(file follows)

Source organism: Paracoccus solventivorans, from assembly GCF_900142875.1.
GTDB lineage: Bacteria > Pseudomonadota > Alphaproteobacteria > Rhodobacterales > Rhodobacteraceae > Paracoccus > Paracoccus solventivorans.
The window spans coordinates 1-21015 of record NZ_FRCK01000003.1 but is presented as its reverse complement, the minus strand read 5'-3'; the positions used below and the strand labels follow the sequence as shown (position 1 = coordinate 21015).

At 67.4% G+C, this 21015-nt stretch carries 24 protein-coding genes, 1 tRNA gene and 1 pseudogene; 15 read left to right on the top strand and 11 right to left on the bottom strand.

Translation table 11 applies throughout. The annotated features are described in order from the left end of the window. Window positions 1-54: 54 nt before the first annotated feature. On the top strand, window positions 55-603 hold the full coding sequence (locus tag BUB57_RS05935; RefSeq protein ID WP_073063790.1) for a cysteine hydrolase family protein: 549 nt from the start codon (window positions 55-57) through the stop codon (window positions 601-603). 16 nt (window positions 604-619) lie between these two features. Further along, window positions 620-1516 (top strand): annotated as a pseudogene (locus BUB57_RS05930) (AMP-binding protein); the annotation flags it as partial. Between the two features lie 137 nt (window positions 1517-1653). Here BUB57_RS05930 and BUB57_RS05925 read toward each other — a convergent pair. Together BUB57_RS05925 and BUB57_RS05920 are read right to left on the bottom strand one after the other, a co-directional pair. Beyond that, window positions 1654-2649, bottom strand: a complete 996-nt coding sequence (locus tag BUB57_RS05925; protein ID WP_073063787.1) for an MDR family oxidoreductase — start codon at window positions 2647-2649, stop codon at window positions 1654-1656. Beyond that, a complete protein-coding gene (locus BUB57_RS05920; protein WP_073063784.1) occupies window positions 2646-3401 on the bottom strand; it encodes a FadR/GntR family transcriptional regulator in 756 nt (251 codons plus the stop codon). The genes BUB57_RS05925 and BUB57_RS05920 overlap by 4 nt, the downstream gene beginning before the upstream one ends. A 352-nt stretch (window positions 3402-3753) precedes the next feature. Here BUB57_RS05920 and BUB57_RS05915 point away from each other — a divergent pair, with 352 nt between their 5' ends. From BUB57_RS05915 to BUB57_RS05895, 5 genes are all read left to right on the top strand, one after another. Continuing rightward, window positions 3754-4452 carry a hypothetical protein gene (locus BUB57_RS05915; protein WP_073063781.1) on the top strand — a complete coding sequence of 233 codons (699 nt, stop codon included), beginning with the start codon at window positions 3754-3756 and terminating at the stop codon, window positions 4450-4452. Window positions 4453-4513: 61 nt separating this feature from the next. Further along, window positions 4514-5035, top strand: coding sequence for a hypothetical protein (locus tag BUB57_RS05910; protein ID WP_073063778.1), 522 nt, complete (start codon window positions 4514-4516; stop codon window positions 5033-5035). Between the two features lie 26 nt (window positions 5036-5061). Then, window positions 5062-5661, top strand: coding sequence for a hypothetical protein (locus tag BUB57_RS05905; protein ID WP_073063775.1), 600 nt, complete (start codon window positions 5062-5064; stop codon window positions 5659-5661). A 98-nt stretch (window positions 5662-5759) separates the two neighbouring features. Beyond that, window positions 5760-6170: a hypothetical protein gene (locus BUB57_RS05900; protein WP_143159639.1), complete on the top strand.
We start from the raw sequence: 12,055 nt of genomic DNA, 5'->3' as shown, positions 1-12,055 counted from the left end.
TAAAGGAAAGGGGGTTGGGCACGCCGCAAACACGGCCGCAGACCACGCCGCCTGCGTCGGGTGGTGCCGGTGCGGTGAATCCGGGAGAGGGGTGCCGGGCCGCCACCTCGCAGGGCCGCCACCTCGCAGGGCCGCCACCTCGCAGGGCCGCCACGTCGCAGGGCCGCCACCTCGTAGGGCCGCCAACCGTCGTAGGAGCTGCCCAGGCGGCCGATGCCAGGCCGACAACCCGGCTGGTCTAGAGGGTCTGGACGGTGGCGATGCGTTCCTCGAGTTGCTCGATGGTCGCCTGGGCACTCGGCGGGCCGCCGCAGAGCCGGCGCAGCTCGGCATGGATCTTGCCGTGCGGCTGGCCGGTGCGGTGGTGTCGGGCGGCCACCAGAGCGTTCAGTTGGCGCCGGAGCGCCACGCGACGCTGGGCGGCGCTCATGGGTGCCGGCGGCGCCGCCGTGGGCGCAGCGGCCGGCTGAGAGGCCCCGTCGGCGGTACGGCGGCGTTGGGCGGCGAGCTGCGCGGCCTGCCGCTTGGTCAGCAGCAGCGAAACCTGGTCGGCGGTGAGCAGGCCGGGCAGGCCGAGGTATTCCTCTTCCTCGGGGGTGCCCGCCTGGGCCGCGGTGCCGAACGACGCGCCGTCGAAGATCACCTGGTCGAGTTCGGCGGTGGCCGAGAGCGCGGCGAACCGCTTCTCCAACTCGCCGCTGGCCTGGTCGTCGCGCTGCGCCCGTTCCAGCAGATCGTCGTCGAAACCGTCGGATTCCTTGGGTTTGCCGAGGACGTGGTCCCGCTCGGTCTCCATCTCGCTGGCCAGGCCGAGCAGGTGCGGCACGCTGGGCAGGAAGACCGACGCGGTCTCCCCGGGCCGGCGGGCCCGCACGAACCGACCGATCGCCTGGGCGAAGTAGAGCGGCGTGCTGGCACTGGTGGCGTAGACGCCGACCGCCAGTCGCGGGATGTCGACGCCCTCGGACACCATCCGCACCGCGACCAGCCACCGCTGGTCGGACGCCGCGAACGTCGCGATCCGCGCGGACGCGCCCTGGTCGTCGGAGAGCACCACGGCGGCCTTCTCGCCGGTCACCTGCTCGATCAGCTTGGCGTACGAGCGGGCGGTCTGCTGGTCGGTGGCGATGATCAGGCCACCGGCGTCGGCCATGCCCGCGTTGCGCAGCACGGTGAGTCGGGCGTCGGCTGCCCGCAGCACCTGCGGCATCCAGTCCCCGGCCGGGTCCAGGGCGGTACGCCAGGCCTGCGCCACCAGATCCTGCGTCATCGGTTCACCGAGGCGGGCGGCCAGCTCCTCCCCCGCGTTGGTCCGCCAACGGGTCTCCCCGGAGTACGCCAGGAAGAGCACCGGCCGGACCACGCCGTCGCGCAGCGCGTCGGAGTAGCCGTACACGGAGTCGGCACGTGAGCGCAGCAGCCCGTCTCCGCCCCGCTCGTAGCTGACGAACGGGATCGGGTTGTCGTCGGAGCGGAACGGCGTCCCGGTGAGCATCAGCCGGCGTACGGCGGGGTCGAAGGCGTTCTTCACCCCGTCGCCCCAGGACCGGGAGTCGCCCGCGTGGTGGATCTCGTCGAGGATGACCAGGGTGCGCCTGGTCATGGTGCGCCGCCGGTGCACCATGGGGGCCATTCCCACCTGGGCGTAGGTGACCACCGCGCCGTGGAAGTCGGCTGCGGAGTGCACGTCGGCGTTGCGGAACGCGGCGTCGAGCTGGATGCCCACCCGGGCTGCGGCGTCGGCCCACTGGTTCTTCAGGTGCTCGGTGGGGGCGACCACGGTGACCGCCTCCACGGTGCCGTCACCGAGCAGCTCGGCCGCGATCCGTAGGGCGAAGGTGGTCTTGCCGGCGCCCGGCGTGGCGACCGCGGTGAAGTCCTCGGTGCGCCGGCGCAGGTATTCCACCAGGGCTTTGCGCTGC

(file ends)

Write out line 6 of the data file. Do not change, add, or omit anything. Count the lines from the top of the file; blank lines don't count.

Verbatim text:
We start from the raw sequence: 12,055 nt of genomic DNA, 5'->3' as shown, positions 1-12,055 counted from the left end.